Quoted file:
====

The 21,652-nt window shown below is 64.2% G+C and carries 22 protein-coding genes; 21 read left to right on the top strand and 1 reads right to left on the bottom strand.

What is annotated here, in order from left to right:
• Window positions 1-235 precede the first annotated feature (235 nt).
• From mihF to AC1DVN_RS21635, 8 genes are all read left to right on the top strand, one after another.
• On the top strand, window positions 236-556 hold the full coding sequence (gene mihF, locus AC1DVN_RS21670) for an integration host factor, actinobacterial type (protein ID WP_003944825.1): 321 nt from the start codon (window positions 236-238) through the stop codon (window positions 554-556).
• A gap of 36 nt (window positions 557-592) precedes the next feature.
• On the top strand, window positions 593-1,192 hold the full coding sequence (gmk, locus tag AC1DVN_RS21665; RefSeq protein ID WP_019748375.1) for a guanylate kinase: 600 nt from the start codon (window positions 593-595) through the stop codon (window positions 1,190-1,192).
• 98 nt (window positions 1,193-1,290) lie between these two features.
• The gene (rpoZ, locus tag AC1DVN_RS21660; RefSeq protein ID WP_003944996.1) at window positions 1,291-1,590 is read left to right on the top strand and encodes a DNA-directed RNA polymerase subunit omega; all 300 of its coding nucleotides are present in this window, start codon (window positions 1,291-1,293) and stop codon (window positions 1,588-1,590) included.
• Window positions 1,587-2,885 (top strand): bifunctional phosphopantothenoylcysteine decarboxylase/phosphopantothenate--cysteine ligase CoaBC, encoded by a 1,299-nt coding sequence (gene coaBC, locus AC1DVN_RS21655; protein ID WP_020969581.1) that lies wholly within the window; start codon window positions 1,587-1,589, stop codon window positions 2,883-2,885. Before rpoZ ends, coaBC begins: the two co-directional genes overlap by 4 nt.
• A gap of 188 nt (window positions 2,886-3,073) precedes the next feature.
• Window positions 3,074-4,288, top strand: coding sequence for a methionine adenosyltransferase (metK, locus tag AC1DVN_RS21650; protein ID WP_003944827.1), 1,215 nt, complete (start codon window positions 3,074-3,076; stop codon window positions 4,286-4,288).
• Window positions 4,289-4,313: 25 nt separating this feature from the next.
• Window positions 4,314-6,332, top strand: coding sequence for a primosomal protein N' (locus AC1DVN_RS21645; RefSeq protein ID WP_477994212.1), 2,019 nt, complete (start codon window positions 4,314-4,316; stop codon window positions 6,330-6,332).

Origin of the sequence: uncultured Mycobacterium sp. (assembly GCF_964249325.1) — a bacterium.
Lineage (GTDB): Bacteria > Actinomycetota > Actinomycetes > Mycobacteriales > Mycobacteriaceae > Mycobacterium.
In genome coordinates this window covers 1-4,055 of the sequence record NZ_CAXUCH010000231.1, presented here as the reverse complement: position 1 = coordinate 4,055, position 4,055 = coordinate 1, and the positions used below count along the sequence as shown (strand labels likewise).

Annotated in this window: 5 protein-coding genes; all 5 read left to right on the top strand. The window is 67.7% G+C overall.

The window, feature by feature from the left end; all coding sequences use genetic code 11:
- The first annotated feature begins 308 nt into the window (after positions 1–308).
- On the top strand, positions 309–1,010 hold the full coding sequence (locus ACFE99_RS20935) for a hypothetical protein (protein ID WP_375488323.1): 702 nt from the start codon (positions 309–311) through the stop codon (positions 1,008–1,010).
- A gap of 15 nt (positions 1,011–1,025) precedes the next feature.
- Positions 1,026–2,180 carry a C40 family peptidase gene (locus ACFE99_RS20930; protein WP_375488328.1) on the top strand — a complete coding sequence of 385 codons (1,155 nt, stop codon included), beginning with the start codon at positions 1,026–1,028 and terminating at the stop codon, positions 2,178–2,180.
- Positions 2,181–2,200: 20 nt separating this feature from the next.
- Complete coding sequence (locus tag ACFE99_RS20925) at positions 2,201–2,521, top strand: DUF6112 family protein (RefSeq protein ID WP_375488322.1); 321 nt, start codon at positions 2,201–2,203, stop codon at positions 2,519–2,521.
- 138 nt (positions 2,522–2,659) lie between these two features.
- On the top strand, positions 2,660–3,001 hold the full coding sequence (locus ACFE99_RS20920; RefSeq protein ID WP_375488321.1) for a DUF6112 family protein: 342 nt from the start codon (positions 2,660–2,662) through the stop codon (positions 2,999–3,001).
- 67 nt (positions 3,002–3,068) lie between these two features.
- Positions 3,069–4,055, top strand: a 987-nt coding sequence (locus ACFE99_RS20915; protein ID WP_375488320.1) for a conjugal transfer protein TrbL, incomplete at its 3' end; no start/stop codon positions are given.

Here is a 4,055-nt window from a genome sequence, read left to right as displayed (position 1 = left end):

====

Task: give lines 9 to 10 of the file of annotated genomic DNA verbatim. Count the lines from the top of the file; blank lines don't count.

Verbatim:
• The gene (rpoZ, locus tag AC1DVN_RS21660; RefSeq protein ID WP_003944996.1) at window positions 1,291-1,590 is read left to right on the top strand and encodes a DNA-directed RNA polymerase subunit omega; all 300 of its coding nucleotides are present in this window, start codon (window positions 1,291-1,293) and stop codon (window positions 1,588-1,590) included.
• Window positions 1,587-2,885 (top strand): bifunctional phosphopantothenoylcysteine decarboxylase/phosphopantothenate--cysteine ligase CoaBC, encoded by a 1,299-nt coding sequence (gene coaBC, locus AC1DVN_RS21655; protein ID WP_020969581.1) that lies wholly within the window; start codon window positions 1,587-1,589, stop codon window positions 2,883-2,885. Before rpoZ ends, coaBC begins: the two co-directional genes overlap by 4 nt.